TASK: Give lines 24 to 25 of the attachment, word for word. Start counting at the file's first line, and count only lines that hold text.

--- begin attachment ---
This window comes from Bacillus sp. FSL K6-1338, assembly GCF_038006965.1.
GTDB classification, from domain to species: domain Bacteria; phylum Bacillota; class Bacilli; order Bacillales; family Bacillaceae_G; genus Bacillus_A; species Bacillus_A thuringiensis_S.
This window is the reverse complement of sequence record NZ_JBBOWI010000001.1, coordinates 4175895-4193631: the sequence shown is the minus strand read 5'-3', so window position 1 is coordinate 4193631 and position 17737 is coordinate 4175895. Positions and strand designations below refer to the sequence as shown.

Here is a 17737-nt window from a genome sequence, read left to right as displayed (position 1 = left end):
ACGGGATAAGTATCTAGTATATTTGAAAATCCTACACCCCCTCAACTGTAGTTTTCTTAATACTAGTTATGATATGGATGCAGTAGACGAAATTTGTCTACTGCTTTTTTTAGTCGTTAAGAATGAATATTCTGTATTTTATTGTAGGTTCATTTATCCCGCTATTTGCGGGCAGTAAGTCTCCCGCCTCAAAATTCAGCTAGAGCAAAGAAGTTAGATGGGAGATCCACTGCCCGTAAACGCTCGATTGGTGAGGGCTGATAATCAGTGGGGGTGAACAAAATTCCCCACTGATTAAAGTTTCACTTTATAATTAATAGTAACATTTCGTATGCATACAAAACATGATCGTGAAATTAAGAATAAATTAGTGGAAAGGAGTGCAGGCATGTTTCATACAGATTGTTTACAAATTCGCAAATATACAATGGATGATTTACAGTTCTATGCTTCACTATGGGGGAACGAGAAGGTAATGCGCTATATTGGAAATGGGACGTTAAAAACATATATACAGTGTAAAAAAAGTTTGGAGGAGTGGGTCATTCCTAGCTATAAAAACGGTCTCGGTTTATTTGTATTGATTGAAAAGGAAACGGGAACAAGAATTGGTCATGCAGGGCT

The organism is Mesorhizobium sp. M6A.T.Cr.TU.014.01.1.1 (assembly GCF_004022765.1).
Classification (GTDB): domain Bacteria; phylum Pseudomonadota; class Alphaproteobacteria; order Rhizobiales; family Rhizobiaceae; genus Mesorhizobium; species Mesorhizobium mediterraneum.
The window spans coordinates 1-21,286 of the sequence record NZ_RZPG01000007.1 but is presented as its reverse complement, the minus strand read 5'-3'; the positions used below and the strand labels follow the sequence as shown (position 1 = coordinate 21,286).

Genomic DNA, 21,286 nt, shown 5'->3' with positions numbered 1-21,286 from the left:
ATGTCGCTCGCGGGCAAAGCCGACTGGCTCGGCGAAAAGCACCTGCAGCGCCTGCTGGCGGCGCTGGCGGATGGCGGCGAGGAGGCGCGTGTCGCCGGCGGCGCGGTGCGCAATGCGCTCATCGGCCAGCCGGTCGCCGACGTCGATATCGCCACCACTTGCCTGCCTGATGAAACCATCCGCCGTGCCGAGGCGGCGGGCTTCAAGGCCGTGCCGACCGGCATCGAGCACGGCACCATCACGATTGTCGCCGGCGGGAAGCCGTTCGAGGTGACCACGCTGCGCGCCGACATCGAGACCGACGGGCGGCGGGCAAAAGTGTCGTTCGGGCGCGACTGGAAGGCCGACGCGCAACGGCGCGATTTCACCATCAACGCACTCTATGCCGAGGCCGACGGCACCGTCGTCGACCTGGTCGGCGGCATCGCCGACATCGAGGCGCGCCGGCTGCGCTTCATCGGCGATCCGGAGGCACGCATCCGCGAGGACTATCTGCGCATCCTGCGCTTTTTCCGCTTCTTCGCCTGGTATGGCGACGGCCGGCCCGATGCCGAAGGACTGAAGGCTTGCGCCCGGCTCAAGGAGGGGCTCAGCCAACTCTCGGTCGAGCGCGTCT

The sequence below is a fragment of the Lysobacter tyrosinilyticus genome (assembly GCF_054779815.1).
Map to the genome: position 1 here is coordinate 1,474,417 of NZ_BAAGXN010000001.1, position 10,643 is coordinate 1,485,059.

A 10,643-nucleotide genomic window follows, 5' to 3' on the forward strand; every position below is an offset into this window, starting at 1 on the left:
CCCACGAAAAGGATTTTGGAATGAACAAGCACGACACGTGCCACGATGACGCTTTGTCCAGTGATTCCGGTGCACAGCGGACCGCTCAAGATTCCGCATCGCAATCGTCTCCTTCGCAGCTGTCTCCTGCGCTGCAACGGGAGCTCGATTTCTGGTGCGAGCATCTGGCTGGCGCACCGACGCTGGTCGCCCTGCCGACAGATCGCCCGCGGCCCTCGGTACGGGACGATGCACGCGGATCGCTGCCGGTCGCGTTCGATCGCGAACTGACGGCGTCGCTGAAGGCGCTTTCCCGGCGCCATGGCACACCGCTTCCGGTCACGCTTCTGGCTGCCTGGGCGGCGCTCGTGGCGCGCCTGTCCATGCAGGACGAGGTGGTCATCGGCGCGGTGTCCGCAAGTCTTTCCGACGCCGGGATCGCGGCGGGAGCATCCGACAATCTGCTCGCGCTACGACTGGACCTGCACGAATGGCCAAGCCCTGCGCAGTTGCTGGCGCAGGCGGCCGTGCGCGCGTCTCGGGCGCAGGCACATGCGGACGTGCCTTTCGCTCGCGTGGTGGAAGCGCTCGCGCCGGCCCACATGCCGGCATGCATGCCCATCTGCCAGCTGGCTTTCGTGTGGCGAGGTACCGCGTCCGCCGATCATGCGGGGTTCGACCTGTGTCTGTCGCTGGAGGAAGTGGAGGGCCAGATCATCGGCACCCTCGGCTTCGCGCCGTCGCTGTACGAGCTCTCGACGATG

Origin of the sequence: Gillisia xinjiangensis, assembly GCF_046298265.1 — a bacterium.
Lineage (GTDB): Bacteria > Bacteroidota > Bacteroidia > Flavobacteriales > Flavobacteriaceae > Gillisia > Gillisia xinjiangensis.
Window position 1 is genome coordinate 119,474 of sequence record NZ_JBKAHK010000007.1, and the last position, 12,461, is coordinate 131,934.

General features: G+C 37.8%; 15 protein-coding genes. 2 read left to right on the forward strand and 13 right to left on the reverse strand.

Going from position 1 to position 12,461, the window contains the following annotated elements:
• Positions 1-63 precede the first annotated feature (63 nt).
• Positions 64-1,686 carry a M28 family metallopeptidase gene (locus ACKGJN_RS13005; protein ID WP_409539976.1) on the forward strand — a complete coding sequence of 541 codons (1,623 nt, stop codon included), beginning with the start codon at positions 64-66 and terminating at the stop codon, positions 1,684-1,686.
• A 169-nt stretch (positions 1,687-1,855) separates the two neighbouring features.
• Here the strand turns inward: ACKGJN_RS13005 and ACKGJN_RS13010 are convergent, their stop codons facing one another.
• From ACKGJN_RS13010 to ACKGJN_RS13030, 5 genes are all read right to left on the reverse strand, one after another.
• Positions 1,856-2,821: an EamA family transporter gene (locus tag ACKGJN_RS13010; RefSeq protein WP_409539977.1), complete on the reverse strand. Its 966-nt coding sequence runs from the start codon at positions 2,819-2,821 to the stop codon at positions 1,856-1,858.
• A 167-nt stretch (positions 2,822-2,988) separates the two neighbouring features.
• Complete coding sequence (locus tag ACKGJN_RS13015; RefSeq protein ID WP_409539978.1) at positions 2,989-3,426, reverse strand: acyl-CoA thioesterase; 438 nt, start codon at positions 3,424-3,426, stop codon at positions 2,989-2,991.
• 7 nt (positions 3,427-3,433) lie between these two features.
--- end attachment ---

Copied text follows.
• From ACKGJN_RS13010 to ACKGJN_RS13030, 5 genes are all read right to left on the reverse strand, one after another.
• Positions 1,856-2,821: an EamA family transporter gene (locus tag ACKGJN_RS13010; RefSeq protein WP_409539977.1), complete on the reverse strand. Its 966-nt coding sequence runs from the start codon at positions 2,819-2,821 to the stop codon at positions 1,856-1,858.